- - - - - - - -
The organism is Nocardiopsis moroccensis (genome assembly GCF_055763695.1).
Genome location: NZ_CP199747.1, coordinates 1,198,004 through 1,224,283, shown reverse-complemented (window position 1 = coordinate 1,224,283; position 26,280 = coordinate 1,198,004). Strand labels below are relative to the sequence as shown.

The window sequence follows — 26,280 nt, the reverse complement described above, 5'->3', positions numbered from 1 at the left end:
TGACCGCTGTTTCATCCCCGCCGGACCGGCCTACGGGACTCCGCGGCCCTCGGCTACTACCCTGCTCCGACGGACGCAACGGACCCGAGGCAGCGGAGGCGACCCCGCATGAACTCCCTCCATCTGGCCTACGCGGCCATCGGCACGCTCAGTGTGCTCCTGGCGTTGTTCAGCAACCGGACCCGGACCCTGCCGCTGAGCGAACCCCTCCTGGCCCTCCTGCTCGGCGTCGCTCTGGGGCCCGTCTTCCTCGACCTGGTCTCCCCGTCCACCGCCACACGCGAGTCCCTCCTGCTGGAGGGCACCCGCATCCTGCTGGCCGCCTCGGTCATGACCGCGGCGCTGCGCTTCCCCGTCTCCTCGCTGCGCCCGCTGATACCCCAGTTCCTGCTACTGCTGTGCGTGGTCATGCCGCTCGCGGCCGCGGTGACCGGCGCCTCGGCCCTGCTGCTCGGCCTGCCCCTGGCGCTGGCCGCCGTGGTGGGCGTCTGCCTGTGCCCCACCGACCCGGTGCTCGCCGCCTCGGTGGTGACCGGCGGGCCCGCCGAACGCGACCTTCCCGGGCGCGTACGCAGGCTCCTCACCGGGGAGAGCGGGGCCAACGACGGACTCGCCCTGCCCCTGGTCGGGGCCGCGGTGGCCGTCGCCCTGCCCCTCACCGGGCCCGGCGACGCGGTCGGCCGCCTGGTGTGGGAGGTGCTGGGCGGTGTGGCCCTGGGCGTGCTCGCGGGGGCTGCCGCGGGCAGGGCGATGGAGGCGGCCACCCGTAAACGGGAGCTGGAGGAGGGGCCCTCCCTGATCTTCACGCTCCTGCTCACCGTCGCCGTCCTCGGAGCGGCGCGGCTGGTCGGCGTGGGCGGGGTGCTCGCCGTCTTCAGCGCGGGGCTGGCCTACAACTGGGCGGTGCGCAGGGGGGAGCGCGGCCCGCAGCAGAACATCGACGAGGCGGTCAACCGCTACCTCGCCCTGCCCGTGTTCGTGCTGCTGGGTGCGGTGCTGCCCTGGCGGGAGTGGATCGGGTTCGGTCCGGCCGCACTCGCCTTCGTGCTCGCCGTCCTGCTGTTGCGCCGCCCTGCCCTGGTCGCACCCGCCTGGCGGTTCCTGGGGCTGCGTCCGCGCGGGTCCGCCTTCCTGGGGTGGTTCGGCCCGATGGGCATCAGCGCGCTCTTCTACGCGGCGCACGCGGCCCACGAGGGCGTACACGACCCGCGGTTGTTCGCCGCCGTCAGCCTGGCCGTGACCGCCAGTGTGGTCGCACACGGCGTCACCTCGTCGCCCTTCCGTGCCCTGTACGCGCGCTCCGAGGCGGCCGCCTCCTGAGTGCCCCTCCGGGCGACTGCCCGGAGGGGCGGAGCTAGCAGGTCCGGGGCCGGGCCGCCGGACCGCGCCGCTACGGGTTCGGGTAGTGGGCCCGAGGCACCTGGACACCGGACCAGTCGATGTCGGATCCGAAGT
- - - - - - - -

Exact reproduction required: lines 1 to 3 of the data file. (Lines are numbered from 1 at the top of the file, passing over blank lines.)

The organism is Nocardiopsis moroccensis (genome assembly GCF_055763695.1).
Genome location: NZ_CP199747.1, coordinates 1,198,004 through 1,224,283, shown reverse-complemented (window position 1 = coordinate 1,224,283; position 26,280 = coordinate 1,198,004). Strand labels below are relative to the sequence as shown.

The window sequence follows — 26,280 nt, the reverse complement described above, 5'->3', positions numbered from 1 at the left end: